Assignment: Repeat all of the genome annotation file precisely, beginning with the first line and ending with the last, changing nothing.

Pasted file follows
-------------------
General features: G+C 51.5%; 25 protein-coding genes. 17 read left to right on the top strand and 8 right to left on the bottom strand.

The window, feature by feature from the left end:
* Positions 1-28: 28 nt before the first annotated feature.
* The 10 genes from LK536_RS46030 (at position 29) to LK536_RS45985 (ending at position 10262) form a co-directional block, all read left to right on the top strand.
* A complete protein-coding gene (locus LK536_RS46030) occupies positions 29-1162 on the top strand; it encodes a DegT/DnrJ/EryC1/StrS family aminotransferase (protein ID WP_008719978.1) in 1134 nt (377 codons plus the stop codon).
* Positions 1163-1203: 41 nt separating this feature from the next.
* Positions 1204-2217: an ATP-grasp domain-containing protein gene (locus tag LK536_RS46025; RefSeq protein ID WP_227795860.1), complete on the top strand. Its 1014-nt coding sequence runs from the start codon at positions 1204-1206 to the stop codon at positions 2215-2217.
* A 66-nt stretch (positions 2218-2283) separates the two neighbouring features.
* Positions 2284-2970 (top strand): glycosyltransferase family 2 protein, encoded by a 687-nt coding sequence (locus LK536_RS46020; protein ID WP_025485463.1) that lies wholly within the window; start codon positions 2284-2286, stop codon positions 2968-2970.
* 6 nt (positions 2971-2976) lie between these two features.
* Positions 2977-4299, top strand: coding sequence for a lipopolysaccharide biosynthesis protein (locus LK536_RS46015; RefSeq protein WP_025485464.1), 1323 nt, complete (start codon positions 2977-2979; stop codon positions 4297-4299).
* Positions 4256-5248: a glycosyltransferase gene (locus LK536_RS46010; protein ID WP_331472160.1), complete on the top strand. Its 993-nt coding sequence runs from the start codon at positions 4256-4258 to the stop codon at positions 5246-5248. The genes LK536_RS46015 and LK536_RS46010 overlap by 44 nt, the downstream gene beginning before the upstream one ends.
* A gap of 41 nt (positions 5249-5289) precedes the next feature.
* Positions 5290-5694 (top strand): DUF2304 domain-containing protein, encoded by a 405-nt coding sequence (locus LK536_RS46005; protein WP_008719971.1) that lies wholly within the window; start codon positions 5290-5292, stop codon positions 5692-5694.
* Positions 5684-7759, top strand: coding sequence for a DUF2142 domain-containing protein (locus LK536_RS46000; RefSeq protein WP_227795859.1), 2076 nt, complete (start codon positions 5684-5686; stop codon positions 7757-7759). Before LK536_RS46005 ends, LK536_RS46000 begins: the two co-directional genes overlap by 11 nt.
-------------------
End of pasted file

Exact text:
General features: G+C 51.5%; 25 protein-coding genes. 17 read left to right on the top strand and 8 right to left on the bottom strand.

The window, feature by feature from the left end:
* Positions 1-28: 28 nt before the first annotated feature.
* The 10 genes from LK536_RS46030 (at position 29) to LK536_RS45985 (ending at position 10262) form a co-directional block, all read left to right on the top strand.
* A complete protein-coding gene (locus LK536_RS46030) occupies positions 29-1162 on the top strand; it encodes a DegT/DnrJ/EryC1/StrS family aminotransferase (protein ID WP_008719978.1) in 1134 nt (377 codons plus the stop codon).
* Positions 1163-1203: 41 nt separating this feature from the next.
* Positions 1204-2217: an ATP-grasp domain-containing protein gene (locus tag LK536_RS46025; RefSeq protein ID WP_227795860.1), complete on the top strand. Its 1014-nt coding sequence runs from the start codon at positions 1204-1206 to the stop codon at positions 2215-2217.
* A 66-nt stretch (positions 2218-2283) separates the two neighbouring features.
* Positions 2284-2970 (top strand): glycosyltransferase family 2 protein, encoded by a 687-nt coding sequence (locus LK536_RS46020; protein ID WP_025485463.1) that lies wholly within the window; start codon positions 2284-2286, stop codon positions 2968-2970.
* 6 nt (positions 2971-2976) lie between these two features.
* Positions 2977-4299, top strand: coding sequence for a lipopolysaccharide biosynthesis protein (locus LK536_RS46015; RefSeq protein WP_025485464.1), 1323 nt, complete (start codon positions 2977-2979; stop codon positions 4297-4299).
* Positions 4256-5248: a glycosyltransferase gene (locus LK536_RS46010; protein ID WP_331472160.1), complete on the top strand. Its 993-nt coding sequence runs from the start codon at positions 4256-4258 to the stop codon at positions 5246-5248. The genes LK536_RS46015 and LK536_RS46010 overlap by 44 nt, the downstream gene beginning before the upstream one ends.
* A gap of 41 nt (positions 5249-5289) precedes the next feature.
* Positions 5290-5694 (top strand): DUF2304 domain-containing protein, encoded by a 405-nt coding sequence (locus LK536_RS46005; protein WP_008719971.1) that lies wholly within the window; start codon positions 5290-5292, stop codon positions 5692-5694.
* Positions 5684-7759, top strand: coding sequence for a DUF2142 domain-containing protein (locus LK536_RS46000; RefSeq protein WP_227795859.1), 2076 nt, complete (start codon positions 5684-5686; stop codon positions 7757-7759). Before LK536_RS46005 ends, LK536_RS46000 begins: the two co-directional genes overlap by 11 nt.